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An electronic device that operates at cryogenic temperatures while controlling spin quantum bits (qubits) has been unveiled by researchers in the Netherlands. The controller could help alleviate the “wiring bottleneck” that threatens the development of quantum computers that integrate large numbers of qubits.

Researchers are developing quantum computers using several different technologies and it is not yet clear which current technology – if any – will lead to the creation of low-cost, scalable devices. Most of the competing designs pose significant challenges related to device temperature. That is because quantum computing devices typically operate at cryogenic temperatures, making them much colder than the wires and other conventional electronics used to connect the quantum devices to the outside world. This radical temperature mismatch can thwart the design and operation of quantum devices.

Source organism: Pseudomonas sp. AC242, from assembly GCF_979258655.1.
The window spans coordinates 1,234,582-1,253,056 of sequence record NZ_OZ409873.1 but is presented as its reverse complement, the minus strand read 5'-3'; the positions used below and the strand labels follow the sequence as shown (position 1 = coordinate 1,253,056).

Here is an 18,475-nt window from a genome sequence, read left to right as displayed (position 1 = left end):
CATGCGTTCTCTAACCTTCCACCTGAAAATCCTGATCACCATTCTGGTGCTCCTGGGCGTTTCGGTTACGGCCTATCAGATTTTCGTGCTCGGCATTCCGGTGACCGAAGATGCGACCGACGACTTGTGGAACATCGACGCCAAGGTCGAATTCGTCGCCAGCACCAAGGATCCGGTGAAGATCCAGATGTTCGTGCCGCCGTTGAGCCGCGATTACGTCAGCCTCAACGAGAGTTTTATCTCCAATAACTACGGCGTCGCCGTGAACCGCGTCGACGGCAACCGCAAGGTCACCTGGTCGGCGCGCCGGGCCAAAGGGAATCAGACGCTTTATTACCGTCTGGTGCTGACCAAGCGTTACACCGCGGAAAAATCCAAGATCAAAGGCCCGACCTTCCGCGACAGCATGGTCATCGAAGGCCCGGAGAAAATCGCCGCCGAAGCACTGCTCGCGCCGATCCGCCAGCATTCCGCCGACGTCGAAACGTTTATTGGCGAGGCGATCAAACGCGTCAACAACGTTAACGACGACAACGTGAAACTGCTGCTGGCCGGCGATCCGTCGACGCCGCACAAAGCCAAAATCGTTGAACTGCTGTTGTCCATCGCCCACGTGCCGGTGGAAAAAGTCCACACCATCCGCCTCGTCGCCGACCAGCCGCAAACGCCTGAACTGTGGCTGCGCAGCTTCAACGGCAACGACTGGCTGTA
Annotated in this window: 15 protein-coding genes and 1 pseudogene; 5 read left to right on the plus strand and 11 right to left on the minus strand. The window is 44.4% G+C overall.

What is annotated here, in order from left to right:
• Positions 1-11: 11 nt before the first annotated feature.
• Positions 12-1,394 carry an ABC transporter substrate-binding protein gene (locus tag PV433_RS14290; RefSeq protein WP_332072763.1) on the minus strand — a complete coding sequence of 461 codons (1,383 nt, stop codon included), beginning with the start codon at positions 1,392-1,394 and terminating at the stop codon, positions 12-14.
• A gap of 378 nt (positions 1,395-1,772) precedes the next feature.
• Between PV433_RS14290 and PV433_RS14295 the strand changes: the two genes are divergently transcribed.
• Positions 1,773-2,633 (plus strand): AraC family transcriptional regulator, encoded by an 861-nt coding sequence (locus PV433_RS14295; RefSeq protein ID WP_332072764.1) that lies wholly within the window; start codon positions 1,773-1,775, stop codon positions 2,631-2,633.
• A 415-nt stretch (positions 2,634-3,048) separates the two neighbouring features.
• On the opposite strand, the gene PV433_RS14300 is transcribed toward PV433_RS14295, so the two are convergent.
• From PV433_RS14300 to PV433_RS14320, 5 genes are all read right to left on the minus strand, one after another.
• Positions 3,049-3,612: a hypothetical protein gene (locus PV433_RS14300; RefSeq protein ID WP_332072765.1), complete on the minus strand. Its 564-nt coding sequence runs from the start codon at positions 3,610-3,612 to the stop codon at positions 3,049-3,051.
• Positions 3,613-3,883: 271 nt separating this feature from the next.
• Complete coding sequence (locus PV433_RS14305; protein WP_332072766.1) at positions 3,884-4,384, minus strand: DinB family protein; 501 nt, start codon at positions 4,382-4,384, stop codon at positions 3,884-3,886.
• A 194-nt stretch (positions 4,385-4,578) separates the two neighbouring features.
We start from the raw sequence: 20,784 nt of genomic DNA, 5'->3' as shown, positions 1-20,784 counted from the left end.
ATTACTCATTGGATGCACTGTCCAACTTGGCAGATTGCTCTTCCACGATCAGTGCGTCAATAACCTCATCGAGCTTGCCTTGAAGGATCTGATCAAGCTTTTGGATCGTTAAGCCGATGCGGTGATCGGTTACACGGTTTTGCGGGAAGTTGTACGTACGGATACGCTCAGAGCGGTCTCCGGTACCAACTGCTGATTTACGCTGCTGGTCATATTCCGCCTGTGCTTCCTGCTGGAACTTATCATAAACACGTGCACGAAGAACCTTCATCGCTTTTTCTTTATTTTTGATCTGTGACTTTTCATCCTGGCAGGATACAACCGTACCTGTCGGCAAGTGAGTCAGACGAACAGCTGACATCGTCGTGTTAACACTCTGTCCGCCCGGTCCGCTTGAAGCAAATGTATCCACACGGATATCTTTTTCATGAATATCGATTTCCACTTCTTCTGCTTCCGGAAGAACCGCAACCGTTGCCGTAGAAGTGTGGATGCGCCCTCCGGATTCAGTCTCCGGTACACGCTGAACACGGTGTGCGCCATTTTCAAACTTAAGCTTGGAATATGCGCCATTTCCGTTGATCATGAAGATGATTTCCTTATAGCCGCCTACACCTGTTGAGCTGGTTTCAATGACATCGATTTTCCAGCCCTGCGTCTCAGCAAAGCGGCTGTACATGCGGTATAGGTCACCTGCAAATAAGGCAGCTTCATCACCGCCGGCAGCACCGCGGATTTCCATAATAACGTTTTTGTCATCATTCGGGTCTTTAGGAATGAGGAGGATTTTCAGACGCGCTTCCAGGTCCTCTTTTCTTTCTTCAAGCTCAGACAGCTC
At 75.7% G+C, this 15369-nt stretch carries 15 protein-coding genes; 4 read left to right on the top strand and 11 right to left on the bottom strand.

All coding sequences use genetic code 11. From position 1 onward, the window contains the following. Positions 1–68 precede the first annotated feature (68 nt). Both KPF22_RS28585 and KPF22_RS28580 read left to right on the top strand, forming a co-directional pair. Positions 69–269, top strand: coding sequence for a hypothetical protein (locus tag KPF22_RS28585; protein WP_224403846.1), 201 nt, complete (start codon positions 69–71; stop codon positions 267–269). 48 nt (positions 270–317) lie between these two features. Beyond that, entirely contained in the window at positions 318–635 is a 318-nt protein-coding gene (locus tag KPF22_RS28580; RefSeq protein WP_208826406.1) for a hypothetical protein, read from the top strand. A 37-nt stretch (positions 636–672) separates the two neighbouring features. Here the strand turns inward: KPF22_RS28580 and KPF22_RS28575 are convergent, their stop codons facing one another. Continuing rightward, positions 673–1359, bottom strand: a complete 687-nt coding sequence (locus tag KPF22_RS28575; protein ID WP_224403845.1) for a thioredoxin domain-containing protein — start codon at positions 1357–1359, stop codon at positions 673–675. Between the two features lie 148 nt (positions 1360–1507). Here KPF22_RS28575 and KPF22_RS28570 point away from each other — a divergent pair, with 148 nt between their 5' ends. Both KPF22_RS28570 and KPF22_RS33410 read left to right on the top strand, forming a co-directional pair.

Now, scientists at the Delft University of Technology (TU Delft) have, in collaboration with Intel, circumvented this issue by showing that a quantum chip can be controlled by an electronic device held at cryogenic temperatures. Writing in">Nature, they report that their cryo-controller, called Horse Ridge, directed operations on a silicon-based quantum chip as successfully as more standard, off-the-shelf room temperature electronics.

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